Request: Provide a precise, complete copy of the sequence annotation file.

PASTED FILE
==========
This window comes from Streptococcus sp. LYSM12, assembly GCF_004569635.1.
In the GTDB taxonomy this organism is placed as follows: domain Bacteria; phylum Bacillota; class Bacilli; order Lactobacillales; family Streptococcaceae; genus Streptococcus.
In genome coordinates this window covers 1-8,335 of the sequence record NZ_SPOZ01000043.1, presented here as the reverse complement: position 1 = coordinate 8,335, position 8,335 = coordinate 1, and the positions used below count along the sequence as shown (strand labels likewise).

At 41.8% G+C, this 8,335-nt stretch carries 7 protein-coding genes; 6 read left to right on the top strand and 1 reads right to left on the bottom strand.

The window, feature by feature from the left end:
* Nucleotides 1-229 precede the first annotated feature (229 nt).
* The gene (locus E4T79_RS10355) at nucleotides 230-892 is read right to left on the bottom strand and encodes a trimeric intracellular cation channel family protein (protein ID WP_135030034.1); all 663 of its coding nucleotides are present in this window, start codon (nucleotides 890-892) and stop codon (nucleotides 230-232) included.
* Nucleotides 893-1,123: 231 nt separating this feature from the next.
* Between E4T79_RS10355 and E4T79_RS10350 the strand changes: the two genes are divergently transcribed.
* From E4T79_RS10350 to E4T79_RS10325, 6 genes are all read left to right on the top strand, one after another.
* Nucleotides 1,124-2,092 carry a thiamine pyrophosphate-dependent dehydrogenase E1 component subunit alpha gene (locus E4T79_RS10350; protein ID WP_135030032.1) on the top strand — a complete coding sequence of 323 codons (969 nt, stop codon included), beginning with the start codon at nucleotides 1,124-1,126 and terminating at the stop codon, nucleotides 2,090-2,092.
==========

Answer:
This window comes from Streptococcus sp. LYSM12, assembly GCF_004569635.1.
In the GTDB taxonomy this organism is placed as follows: domain Bacteria; phylum Bacillota; class Bacilli; order Lactobacillales; family Streptococcaceae; genus Streptococcus.
In genome coordinates this window covers 1-8,335 of the sequence record NZ_SPOZ01000043.1, presented here as the reverse complement: position 1 = coordinate 8,335, position 8,335 = coordinate 1, and the positions used below count along the sequence as shown (strand labels likewise).

At 41.8% G+C, this 8,335-nt stretch carries 7 protein-coding genes; 6 read left to right on the top strand and 1 reads right to left on the bottom strand.

The window, feature by feature from the left end:
* Nucleotides 1-229 precede the first annotated feature (229 nt).
* The gene (locus E4T79_RS10355) at nucleotides 230-892 is read right to left on the bottom strand and encodes a trimeric intracellular cation channel family protein (protein ID WP_135030034.1); all 663 of its coding nucleotides are present in this window, start codon (nucleotides 890-892) and stop codon (nucleotides 230-232) included.
* Nucleotides 893-1,123: 231 nt separating this feature from the next.
* Between E4T79_RS10355 and E4T79_RS10350 the strand changes: the two genes are divergently transcribed.
* From E4T79_RS10350 to E4T79_RS10325, 6 genes are all read left to right on the top strand, one after another.
* Nucleotides 1,124-2,092 carry a thiamine pyrophosphate-dependent dehydrogenase E1 component subunit alpha gene (locus E4T79_RS10350; protein ID WP_135030032.1) on the top strand — a complete coding sequence of 323 codons (969 nt, stop codon included), beginning with the start codon at nucleotides 1,124-1,126 and terminating at the stop codon, nucleotides 2,090-2,092.